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African Queen
African-Queen-Key-Largo.JPG
The African Queen under a canvas canopy in 2009
Location Key Largo, Florida
Built 1912 & 1950
Architect Lytham Shipbuilding & Engineering Co
NRHP reference No. 91001771
Added to NRHP February 18, 1992

African Queen (also known as S/L Livingstone) was the name of two boats used in the 1951 movie The African Queen starring Humprey Bogart and Katharine Hepburn. It was filmed in the Belgian Congo on a tributary of the Congo River, and on the Nile in the Murchison Falls National Park in Uganda. Two boats were utilised, one in each location. One of the boats is now located in Key Largo, Florida and on February 18, 1992, was added to the U.S. National Register of Historic Places. The other is located in Jinja, Uganda.

History

The Congo boat

This African Queen was a 30-foot steam boat built of riveted sheet iron in 1912 in the United Kingdom for service in Africa on the Victoria Nile and Lake Albert where the movie was filmed in 1950. Originally named Livingstone, she was built for the British East Africa Railway and used from 1912 to 1968. It spent most of its first 50 years operating in the waters of the Ruki River in the northern Democratic Republic of Congo where she was used to transport hunters, mercenaries, and cargo.

According to an article on its 2012 restoration, it was built by Lytham Shipbuilding and Engineering Co., as evidenced by the boiler plate and Lancashire records.

The boat was found in Cairo, Egypt in the 1970s, with coal still in its bilges. Purchased and shipped to the United States, it has had a succession of owners and is currently held in trust. It was refurbished in 2012, including installation of an interior steel hull frame and new boiler, and restored to service as a tourist boat.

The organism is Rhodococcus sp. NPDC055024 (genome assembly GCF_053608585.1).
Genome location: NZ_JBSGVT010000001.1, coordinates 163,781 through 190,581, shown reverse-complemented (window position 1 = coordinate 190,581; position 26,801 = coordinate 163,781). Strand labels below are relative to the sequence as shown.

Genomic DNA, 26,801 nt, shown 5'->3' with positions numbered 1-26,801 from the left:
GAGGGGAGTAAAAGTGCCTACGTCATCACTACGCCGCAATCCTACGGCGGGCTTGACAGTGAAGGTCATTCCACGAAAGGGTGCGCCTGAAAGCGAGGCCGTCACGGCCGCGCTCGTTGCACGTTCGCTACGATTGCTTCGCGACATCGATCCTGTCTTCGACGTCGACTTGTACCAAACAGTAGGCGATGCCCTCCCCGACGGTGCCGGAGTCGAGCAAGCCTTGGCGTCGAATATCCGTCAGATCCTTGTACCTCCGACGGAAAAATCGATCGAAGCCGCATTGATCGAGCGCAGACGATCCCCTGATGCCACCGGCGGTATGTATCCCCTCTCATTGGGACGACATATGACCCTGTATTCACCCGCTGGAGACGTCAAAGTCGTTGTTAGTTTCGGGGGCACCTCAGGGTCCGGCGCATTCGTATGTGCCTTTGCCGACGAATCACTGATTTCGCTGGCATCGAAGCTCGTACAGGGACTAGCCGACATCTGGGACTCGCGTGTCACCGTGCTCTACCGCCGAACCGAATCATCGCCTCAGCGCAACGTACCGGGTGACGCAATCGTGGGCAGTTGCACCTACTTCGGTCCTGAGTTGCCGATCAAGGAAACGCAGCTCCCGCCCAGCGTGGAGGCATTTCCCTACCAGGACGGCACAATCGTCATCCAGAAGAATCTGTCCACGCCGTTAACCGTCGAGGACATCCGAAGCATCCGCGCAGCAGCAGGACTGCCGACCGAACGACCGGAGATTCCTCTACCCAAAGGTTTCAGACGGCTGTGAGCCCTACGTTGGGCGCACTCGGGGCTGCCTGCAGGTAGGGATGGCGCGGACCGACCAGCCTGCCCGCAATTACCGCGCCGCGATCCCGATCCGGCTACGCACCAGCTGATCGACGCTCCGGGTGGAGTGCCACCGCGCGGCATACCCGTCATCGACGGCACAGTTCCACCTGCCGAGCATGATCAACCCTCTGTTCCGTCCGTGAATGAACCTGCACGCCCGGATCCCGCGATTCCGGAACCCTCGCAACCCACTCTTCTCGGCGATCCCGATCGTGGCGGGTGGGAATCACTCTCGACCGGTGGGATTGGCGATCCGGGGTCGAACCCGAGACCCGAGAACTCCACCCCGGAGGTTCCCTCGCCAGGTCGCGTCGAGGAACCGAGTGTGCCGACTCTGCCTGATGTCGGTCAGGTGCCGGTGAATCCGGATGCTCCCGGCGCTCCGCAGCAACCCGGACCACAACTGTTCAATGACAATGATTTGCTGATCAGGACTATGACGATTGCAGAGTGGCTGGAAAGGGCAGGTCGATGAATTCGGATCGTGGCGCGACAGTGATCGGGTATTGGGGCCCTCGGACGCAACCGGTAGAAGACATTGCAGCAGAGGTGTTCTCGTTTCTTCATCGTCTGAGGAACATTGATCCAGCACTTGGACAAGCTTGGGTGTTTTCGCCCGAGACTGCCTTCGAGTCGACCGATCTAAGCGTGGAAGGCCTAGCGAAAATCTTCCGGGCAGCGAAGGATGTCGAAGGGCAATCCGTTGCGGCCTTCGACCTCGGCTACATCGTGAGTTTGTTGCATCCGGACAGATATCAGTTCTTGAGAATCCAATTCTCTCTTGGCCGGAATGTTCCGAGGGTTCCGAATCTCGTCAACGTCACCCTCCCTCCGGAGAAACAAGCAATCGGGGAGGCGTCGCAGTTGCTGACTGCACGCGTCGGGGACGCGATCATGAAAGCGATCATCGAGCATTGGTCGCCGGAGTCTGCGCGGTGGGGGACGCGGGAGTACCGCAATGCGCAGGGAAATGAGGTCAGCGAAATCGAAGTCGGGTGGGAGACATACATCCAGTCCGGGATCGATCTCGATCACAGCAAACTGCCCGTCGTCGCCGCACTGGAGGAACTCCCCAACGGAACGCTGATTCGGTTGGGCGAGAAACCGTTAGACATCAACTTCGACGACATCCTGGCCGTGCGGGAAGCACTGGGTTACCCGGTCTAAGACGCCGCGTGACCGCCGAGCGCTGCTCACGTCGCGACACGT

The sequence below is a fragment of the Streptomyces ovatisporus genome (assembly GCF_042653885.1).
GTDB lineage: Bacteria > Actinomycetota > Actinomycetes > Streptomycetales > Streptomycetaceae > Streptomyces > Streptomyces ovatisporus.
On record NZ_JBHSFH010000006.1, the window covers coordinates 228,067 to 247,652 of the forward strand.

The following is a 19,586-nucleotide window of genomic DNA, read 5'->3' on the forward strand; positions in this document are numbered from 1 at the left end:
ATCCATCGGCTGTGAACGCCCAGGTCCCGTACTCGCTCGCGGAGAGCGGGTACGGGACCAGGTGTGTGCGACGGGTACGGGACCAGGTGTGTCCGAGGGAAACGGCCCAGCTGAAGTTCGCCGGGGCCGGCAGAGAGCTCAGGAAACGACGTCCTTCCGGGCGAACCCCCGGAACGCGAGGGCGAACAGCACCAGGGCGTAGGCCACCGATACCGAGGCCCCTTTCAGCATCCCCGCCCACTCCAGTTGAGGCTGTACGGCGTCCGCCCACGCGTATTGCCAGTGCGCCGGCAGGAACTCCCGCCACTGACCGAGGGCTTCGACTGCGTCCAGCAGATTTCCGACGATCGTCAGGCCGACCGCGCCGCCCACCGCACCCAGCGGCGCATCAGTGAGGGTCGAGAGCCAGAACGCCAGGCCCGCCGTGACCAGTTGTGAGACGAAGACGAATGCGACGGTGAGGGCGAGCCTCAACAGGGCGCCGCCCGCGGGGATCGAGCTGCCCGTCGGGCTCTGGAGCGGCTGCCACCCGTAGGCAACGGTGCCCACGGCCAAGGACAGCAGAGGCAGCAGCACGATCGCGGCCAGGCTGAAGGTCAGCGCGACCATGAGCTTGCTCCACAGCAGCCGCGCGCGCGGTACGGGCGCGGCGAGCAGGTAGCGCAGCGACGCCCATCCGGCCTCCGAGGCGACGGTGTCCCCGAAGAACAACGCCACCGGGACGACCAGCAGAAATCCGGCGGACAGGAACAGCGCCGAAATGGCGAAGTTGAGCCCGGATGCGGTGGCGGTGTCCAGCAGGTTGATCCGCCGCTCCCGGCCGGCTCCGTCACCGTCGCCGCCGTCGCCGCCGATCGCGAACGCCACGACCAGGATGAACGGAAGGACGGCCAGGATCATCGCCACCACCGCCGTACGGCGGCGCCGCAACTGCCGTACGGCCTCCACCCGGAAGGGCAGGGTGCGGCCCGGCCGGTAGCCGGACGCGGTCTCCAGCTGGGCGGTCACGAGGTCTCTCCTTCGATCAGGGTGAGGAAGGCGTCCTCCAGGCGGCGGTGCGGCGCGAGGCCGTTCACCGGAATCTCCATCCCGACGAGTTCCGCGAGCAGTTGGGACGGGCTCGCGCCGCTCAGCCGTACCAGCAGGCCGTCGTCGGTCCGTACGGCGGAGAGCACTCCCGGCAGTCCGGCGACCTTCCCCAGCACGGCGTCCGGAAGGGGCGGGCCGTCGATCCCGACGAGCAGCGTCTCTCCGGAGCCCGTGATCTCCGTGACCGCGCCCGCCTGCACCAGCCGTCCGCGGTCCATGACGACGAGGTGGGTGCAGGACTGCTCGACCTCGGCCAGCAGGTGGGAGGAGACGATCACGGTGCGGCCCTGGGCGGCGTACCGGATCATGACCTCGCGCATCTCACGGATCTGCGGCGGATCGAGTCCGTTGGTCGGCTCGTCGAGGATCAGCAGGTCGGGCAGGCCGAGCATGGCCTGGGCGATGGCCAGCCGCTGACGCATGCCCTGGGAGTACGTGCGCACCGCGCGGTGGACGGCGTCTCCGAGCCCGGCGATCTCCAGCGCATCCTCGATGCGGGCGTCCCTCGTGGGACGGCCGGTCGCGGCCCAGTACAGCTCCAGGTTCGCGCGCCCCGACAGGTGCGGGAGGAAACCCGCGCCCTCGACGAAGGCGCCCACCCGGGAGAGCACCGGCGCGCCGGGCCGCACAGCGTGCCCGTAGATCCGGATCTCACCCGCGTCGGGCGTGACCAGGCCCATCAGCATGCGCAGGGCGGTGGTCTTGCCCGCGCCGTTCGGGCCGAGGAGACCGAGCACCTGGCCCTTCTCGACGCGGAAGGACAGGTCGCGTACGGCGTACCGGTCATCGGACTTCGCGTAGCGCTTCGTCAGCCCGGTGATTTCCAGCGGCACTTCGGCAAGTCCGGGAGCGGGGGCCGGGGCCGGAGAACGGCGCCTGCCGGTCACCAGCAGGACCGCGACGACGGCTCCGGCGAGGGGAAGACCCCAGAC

The Nile boat

The other African Queen was built in 1950 for the film purposes and was discovered by Yank Evans, a Patagonian mechanical engineer who'd come across what was left of the vessel while working on the roads in Murchison Falls National Park, Uganda in 1984. "Yank came across a carcass of a steel boat, in the bushes there just left to rot. He asked the locals what this was and they said well that's the African Queen. So he bought it off the National Parks for $1." Evans, who'd worked on the boat with his son Billy and gave her a steam engine then stored the boat when he moved to Kenya in 1997 and her new home became a trailer in the garden.

Cam McLeay, a Kiwi who lived in Uganda for ten years with his family, purchased the Nile African Queen after hearing her story and set to finishing the restorations and getting the boat's original steam engine functioning and in the water. McLeay and his team rebuilt the African Queen's century-old Brady steam engine and replating the hull and replacing over 100 pipes, sourcing parts mostly from the UK but also from within Uganda.


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